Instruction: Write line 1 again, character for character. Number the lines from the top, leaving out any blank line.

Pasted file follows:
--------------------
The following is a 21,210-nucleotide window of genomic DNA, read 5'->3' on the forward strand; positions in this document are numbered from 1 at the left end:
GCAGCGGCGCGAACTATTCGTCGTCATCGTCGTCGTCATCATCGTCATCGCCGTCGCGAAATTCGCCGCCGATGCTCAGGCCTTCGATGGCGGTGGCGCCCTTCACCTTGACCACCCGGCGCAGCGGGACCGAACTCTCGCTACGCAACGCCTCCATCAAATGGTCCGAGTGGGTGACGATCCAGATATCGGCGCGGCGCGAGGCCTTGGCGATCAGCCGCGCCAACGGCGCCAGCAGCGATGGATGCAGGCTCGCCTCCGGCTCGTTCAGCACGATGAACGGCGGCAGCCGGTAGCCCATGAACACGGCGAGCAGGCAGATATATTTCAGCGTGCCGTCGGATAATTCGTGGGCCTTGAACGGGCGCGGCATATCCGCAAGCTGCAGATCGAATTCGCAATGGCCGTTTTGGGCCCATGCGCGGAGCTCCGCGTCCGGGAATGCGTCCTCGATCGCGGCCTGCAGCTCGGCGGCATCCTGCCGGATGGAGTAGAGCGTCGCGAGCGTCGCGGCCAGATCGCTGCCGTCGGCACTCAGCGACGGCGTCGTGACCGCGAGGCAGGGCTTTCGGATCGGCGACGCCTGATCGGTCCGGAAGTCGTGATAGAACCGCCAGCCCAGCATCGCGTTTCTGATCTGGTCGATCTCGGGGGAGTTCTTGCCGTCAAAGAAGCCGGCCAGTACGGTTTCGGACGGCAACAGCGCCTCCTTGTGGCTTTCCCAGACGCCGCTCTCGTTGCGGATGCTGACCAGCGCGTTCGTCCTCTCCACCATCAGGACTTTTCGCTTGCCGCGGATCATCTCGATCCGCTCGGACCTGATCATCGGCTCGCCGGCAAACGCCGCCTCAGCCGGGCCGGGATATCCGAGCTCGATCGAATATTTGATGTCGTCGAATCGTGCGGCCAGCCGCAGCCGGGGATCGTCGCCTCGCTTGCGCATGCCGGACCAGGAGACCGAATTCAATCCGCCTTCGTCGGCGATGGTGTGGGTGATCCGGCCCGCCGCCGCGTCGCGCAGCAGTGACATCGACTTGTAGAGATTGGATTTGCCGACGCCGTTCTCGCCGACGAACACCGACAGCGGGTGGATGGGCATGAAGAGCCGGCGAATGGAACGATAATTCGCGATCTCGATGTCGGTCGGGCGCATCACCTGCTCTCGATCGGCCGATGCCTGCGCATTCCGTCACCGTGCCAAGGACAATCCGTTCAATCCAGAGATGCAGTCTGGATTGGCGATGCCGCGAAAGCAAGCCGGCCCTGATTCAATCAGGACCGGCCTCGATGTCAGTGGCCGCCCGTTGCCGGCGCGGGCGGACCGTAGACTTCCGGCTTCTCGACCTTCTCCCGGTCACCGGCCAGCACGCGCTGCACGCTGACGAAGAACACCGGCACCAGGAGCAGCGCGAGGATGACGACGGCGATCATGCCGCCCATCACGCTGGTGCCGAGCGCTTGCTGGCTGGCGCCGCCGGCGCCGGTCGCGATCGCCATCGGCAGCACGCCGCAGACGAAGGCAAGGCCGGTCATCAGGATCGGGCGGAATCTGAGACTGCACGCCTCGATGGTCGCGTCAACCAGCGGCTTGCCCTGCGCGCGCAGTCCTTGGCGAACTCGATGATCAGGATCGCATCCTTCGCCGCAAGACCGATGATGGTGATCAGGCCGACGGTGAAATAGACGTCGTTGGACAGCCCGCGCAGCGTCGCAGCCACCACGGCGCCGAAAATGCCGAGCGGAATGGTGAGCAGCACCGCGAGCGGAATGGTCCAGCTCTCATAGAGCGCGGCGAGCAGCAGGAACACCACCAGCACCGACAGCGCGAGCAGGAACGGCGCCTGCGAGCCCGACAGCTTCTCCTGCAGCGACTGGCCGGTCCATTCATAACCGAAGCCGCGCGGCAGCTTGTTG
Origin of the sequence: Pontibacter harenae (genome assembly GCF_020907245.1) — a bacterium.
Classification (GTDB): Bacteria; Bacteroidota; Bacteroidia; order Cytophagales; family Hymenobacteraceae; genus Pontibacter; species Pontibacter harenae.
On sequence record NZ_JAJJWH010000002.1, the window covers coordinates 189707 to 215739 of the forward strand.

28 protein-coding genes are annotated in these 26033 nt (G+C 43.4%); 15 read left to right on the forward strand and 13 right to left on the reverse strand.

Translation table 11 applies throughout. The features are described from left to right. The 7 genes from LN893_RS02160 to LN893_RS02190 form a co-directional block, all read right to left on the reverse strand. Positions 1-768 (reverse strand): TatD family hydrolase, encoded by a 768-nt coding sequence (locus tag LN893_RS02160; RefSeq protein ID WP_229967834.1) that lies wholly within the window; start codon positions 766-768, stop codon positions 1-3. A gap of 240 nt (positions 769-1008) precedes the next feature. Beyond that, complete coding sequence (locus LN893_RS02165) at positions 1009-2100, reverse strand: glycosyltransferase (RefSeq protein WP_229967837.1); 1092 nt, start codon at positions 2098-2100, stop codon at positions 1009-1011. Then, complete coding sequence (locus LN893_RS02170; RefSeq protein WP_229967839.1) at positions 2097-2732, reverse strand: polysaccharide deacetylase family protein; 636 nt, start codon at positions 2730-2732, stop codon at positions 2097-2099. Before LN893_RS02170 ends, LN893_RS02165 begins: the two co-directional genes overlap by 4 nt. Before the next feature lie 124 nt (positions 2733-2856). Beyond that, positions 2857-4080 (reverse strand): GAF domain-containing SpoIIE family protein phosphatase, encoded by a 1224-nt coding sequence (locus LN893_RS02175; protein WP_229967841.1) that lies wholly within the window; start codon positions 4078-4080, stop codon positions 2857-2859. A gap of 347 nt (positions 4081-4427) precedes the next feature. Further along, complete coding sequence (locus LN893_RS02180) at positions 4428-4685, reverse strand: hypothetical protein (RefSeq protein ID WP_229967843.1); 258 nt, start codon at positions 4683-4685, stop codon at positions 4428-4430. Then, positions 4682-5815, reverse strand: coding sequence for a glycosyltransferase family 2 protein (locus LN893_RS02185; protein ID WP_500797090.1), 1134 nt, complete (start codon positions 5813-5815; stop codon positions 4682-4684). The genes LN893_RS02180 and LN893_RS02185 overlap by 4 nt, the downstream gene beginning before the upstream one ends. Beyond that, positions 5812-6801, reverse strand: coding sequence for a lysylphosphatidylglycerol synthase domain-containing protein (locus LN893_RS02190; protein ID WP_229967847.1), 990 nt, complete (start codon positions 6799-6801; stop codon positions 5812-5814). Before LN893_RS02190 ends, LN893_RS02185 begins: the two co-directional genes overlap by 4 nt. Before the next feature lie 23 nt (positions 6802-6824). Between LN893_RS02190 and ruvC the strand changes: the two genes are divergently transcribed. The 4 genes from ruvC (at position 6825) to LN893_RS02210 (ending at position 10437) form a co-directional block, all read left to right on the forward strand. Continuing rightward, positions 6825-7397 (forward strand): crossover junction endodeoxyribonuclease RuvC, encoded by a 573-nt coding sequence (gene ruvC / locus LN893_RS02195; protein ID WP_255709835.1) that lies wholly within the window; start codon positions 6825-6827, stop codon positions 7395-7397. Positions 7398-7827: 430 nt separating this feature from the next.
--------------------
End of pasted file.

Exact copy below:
The following is a 21,210-nucleotide window of genomic DNA, read 5'->3' on the forward strand; positions in this document are numbered from 1 at the left end: